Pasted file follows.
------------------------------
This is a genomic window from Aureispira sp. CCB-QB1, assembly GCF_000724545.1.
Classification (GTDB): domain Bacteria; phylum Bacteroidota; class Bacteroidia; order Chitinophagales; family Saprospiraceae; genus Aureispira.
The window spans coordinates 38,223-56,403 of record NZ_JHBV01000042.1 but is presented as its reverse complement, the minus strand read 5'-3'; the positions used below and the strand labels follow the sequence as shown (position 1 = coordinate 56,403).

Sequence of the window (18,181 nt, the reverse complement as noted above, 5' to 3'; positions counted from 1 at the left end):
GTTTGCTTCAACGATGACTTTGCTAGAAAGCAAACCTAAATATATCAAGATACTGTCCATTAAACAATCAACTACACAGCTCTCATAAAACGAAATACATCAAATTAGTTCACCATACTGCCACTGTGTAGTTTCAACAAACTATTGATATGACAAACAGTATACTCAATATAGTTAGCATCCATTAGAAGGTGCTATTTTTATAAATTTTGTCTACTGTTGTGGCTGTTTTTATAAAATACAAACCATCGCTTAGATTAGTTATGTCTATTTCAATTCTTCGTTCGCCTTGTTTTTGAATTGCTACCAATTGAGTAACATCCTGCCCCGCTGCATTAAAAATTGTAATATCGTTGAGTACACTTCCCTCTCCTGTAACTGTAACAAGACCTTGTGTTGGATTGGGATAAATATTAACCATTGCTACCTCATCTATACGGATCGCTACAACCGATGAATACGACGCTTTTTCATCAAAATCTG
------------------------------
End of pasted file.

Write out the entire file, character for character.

This is a genomic window from Aureispira sp. CCB-QB1, assembly GCF_000724545.1.
Classification (GTDB): domain Bacteria; phylum Bacteroidota; class Bacteroidia; order Chitinophagales; family Saprospiraceae; genus Aureispira.
The window spans coordinates 38,223-56,403 of record NZ_JHBV01000042.1 but is presented as its reverse complement, the minus strand read 5'-3'; the positions used below and the strand labels follow the sequence as shown (position 1 = coordinate 56,403).

Sequence of the window (18,181 nt, the reverse complement as noted above, 5' to 3'; positions counted from 1 at the left end):
GTTTGCTTCAACGATGACTTTGCTAGAAAGCAAACCTAAATATATCAAGATACTGTCCATTAAACAATCAACTACACAGCTCTCATAAAACGAAATACATCAAATTAGTTCACCATACTGCCACTGTGTAGTTTCAACAAACTATTGATATGACAAACAGTATACTCAATATAGTTAGCATCCATTAGAAGGTGCTATTTTTATAAATTTTGTCTACTGTTGTGGCTGTTTTTATAAAATACAAACCATCGCTTAGATTAGTTATGTCTATTTCAATTCTTCGTTCGCCTTGTTTTTGAATTGCTACCAATTGAGTAACATCCTGCCCCGCTGCATTAAAAATTGTAATATCGTTGAGTACACTTCCCTCTCCTGTAACTGTAACAAGACCTTGTGTTGGATTGGGATAAATATTAACCATTGCTACCTCATCTATACGGATCGCTACAACCGATGAATACGACGCTTTTTCATCAAAATCTG